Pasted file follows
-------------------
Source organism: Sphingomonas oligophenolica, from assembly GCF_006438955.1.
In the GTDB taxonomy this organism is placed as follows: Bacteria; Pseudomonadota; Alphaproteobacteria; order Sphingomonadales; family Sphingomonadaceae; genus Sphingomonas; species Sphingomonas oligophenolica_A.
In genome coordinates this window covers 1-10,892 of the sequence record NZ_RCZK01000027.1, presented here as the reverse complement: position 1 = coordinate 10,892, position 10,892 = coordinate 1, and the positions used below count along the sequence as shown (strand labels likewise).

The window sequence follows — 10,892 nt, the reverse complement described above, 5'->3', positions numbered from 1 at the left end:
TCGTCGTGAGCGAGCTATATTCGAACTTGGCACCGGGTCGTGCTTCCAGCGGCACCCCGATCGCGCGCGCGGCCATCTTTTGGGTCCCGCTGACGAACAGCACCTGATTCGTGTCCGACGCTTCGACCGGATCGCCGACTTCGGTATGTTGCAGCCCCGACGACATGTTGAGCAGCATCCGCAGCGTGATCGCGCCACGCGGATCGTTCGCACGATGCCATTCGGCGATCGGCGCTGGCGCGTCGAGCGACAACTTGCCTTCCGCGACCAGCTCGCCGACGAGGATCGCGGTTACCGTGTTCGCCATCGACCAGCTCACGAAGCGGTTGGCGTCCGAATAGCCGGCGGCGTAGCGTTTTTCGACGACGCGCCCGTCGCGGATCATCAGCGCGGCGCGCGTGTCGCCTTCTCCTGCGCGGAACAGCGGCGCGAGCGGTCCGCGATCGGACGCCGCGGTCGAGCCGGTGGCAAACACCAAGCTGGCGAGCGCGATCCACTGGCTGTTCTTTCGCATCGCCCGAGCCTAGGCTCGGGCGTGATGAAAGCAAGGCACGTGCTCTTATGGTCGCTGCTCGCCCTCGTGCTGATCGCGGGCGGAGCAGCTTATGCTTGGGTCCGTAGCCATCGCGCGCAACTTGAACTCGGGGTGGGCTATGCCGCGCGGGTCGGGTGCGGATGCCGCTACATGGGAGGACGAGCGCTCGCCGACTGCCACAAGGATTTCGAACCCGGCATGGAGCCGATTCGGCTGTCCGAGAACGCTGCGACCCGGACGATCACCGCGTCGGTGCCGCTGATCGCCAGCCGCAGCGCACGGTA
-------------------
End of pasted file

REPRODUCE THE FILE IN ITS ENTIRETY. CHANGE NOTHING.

Source organism: Sphingomonas oligophenolica, from assembly GCF_006438955.1.
In the GTDB taxonomy this organism is placed as follows: Bacteria; Pseudomonadota; Alphaproteobacteria; order Sphingomonadales; family Sphingomonadaceae; genus Sphingomonas; species Sphingomonas oligophenolica_A.
In genome coordinates this window covers 1-10,892 of the sequence record NZ_RCZK01000027.1, presented here as the reverse complement: position 1 = coordinate 10,892, position 10,892 = coordinate 1, and the positions used below count along the sequence as shown (strand labels likewise).

The window sequence follows — 10,892 nt, the reverse complement described above, 5'->3', positions numbered from 1 at the left end:
TCGTCGTGAGCGAGCTATATTCGAACTTGGCACCGGGTCGTGCTTCCAGCGGCACCCCGATCGCGCGCGCGGCCATCTTTTGGGTCCCGCTGACGAACAGCACCTGATTCGTGTCCGACGCTTCGACCGGATCGCCGACTTCGGTATGTTGCAGCCCCGACGACATGTTGAGCAGCATCCGCAGCGTGATCGCGCCACGCGGATCGTTCGCACGATGCCATTCGGCGATCGGCGCTGGCGCGTCGAGCGACAACTTGCCTTCCGCGACCAGCTCGCCGACGAGGATCGCGGTTACCGTGTTCGCCATCGACCAGCTCACGAAGCGGTTGGCGTCCGAATAGCCGGCGGCGTAGCGTTTTTCGACGACGCGCCCGTCGCGGATCATCAGCGCGGCGCGCGTGTCGCCTTCTCCTGCGCGGAACAGCGGCGCGAGCGGTCCGCGATCGGACGCCGCGGTCGAGCCGGTGGCAAACACCAAGCTGGCGAGCGCGATCCACTGGCTGTTCTTTCGCATCGCCCGAGCCTAGGCTCGGGCGTGATGAAAGCAAGGCACGTGCTCTTATGGTCGCTGCTCGCCCTCGTGCTGATCGCGGGCGGAGCAGCTTATGCTTGGGTCCGTAGCCATCGCGCGCAACTTGAACTCGGGGTGGGCTATGCCGCGCGGGTCGGGTGCGGATGCCGCTACATGGGAGGACGAGCGCTCGCCGACTGCCACAAGGATTTCGAACCCGGCATGGAGCCGATTCGGCTGTCCGAGAACGCTGCGACCCGGACGATCACCGCGTCGGTGCCGCTGATCGCCAGCCGCAGCGCACGGTA